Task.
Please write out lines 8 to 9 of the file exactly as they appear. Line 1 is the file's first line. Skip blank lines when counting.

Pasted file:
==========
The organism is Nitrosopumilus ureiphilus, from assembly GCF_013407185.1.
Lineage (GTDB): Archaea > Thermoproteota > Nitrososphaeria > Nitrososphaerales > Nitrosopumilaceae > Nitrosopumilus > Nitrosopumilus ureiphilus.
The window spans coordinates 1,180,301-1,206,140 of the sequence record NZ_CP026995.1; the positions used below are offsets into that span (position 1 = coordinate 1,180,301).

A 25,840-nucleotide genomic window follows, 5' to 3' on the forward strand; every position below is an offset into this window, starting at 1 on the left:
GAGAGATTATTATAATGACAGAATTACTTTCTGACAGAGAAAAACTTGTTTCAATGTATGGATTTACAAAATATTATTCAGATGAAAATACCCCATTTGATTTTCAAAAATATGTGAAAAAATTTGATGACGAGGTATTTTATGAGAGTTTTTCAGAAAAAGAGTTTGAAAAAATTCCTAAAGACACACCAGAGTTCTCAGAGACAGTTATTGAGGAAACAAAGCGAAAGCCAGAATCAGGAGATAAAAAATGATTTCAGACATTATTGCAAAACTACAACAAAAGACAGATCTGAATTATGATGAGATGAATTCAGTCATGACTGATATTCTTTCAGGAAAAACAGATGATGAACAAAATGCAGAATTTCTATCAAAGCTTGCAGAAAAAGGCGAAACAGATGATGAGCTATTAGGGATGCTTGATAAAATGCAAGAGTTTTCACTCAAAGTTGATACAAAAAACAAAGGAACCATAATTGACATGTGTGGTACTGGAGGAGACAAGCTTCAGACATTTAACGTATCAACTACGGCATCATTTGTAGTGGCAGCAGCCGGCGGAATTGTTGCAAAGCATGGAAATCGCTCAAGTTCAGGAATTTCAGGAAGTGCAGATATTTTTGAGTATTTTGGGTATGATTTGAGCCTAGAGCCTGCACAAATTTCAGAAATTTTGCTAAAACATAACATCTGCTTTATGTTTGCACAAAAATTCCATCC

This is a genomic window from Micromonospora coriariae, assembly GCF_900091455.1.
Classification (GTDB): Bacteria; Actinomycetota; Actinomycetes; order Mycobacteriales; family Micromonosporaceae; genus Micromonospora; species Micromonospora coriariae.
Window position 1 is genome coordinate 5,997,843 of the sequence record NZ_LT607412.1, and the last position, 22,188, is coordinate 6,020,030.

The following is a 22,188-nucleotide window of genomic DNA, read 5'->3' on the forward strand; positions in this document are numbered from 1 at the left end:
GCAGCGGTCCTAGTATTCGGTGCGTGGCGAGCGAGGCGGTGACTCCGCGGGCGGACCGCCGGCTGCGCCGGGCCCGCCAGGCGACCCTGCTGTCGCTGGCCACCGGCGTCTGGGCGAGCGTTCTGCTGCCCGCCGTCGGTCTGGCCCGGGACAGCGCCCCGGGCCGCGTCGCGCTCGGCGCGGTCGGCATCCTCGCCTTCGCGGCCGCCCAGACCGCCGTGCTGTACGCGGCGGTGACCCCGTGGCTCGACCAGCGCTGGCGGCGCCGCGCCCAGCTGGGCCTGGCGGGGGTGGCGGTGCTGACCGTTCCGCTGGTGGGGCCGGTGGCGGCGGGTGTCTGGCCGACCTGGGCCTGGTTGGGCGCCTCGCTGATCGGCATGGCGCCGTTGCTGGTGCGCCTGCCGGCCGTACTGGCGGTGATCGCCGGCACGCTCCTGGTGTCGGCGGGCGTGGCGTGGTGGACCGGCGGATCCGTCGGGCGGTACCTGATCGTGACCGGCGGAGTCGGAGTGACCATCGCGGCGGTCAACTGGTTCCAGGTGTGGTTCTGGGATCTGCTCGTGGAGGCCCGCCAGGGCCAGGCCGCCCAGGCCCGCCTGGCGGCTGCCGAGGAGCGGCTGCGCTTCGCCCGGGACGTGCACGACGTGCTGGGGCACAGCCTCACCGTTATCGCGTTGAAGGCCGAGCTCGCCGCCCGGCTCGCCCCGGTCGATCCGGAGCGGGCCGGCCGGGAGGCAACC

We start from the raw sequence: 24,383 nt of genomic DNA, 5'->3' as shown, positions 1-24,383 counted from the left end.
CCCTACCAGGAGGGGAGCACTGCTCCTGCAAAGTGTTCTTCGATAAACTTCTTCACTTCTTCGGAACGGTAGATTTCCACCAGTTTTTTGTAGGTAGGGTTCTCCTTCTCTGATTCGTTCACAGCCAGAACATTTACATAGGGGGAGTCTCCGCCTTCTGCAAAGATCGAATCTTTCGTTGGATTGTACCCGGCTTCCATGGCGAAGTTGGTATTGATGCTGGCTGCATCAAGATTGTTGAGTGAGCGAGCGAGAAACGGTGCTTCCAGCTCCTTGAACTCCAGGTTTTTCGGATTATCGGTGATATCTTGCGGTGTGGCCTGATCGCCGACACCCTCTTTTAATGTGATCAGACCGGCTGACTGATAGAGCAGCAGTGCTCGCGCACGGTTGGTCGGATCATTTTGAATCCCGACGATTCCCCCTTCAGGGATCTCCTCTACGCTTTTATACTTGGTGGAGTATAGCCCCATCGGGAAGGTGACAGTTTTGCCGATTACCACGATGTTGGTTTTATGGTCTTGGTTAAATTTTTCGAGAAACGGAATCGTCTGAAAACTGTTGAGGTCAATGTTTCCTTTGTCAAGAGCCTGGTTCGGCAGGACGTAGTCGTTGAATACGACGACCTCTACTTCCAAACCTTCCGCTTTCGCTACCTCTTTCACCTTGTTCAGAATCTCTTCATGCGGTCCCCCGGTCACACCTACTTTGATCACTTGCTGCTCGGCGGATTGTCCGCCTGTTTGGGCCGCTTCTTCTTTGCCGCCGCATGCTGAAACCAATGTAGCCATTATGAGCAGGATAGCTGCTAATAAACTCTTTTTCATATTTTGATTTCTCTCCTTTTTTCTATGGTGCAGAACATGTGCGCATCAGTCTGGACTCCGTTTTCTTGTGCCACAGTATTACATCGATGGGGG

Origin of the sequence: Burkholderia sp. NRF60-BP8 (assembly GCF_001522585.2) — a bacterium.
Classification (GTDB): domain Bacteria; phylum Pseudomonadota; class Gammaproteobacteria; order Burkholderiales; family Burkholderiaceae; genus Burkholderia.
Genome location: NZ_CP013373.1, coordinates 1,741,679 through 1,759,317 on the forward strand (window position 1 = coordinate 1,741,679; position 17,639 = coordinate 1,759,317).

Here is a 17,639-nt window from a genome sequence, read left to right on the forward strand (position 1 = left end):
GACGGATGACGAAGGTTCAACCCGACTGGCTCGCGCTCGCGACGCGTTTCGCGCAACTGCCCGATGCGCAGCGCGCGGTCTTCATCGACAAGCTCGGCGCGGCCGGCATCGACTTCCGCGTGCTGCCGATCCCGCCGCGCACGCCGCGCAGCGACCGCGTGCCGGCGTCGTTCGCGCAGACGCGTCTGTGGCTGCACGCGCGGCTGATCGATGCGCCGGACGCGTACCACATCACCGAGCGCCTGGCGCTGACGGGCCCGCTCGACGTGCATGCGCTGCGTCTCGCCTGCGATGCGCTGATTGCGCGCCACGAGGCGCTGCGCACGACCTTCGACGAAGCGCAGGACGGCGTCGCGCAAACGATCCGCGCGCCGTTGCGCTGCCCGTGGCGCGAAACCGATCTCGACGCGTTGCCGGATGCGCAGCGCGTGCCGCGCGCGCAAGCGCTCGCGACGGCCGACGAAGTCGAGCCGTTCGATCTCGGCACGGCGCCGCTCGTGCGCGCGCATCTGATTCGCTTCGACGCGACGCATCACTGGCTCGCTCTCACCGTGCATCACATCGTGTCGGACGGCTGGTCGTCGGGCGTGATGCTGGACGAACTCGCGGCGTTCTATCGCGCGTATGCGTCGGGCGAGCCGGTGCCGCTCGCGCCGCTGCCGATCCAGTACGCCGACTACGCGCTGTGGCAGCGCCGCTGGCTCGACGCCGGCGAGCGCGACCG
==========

Window position 1 is genome coordinate 5,997,843 of the sequence record NZ_LT607412.1, and the last position, 22,188, is coordinate 6,020,030.

The following is a 22,188-nucleotide window of genomic DNA, read 5'->3' on the forward strand; positions in this document are numbered from 1 at the left end: